It is therefore a much more compelling argument that coin voting won't be the cause of any bribery or corruption because the people holding the purse strings at the Foundation can simply refuse to indulge it.

De Facto Centralisation Prevents Corruption

“this kind of centralized trust model, while arguably useful in some contexts in a project’s early stages, is clearly one that is not sustainable in the long term.” — Vitalik 2017

Vitalik’s point about centralisation was that coin voting would not necessarily lead to corrupt practices because for many blockchains the coins are held by founders or foundations with large premines, and these people are not vulnerable to bribes and hold enough coins to outweigh most bribe attacks. This is not sustainable in the long run because control of these tokens will eventually move on to other people with less personal attachment.

For Algorand this is not so much about what the founding members hold, we know for example that the Foundation will not be voting in these polls, however, this does not mean that power is not centralised in other ways. The Foundation will control:

  1. What proposals make it to the shortlist.
  2. What type of vote will be held.
  3. What the contractual terms of any successful proposal will be.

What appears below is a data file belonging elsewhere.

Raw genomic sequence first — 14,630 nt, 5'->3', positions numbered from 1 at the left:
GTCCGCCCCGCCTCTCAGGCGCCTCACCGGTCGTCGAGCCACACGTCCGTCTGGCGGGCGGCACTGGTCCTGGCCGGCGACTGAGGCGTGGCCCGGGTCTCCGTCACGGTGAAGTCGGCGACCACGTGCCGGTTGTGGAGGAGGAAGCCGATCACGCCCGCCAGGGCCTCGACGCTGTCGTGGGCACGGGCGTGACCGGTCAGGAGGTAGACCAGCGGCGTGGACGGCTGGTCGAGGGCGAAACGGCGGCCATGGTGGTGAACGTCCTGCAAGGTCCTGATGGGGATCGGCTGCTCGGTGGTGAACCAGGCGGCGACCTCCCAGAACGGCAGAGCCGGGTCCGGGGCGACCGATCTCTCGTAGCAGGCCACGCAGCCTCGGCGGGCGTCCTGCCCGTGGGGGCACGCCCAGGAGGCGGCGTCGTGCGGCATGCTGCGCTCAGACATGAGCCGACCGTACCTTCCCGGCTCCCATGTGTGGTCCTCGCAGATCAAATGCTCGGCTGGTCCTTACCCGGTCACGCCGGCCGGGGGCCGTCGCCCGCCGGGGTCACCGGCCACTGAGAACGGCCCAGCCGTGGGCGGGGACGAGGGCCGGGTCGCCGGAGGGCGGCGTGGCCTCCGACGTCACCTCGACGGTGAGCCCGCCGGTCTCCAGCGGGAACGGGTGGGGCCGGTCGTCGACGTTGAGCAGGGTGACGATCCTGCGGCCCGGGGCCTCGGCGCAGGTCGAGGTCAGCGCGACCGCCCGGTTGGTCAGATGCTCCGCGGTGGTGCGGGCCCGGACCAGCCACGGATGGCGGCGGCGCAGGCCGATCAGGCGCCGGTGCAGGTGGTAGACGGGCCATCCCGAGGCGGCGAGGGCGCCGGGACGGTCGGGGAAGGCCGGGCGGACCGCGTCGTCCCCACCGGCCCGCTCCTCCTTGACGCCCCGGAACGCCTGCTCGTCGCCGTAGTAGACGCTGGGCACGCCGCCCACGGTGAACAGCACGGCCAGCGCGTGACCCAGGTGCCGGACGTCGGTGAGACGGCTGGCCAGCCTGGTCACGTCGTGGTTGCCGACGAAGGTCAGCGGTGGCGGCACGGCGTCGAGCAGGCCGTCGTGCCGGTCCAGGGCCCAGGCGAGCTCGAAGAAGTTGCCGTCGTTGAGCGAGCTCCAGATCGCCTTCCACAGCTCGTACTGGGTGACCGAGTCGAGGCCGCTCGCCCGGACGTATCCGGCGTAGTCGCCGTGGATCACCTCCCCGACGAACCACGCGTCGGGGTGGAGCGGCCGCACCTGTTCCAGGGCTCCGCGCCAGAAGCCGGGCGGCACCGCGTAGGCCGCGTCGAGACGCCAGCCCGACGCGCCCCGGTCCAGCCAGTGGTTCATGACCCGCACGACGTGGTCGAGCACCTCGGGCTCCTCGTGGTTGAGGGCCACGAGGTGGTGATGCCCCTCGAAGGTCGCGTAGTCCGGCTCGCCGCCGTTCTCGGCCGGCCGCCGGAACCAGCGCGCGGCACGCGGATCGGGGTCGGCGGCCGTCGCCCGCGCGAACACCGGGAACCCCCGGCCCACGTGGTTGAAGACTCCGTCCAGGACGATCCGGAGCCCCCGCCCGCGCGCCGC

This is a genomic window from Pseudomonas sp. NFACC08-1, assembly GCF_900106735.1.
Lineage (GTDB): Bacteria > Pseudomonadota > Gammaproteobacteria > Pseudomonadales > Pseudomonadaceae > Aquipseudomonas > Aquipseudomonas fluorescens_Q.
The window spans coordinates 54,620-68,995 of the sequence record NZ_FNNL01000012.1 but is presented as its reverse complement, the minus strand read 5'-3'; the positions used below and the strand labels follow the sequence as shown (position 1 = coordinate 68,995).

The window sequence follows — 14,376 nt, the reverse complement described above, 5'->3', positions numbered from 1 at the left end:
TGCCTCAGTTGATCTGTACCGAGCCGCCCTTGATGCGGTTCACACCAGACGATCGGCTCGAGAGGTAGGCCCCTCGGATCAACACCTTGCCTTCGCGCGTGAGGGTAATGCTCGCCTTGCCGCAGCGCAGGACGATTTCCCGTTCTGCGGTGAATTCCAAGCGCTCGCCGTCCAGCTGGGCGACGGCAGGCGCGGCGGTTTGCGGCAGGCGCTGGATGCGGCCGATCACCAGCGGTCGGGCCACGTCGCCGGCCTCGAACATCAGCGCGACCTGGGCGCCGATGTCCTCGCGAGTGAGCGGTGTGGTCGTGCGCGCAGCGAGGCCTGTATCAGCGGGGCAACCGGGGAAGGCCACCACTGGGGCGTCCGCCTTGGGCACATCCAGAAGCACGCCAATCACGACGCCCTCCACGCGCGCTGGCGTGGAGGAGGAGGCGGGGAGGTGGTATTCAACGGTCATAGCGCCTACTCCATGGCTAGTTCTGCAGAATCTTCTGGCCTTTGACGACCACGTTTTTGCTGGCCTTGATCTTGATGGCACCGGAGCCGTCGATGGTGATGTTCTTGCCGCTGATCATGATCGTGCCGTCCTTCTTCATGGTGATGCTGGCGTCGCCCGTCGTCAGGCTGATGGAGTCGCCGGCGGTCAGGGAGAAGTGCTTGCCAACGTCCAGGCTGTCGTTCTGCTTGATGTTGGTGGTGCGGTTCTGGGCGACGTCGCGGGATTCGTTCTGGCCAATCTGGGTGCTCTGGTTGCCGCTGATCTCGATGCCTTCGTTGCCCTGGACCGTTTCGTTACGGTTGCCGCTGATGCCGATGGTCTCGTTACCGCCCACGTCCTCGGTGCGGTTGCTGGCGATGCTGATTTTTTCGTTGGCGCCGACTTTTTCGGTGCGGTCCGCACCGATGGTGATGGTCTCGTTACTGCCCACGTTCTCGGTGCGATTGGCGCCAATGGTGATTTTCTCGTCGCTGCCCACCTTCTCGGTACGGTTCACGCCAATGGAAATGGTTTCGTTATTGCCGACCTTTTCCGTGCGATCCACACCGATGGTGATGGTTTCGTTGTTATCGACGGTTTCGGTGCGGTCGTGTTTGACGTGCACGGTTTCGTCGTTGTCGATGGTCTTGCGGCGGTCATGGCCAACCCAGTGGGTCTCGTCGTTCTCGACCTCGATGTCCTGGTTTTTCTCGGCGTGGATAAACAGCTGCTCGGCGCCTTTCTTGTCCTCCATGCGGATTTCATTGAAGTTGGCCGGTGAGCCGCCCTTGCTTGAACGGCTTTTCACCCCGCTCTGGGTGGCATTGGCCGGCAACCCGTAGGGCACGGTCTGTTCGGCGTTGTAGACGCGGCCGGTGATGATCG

4. What the governance rewards will be, and;
  5. there will be a button making it easy for governors to vote for all the proposals recommended by the Foundation.

The point being that Vitalik's comments about centralisation with regard to decentralised governance still ring true with the plans of the Foundation. It is true that some control of the process will have been ceded to Algo holders, but all the power to direct and influence the vote will still remain with the Foundation.

Vitalik’s comments absolutely ring true with regard to the plans of the Foundation, as you can see from the ordered list above, the grant-awarding process is still very centralised and this will prevent corruption. To their credit, the Foundation knows that there is more that can be done to further empower the Algorand community. To this end, it is looking at ways to further democratise control of the AERP, but as we have seen above decentralisation could open the door to corruption, so stakeholders should keep a very close eye on how more powers can be decentralised.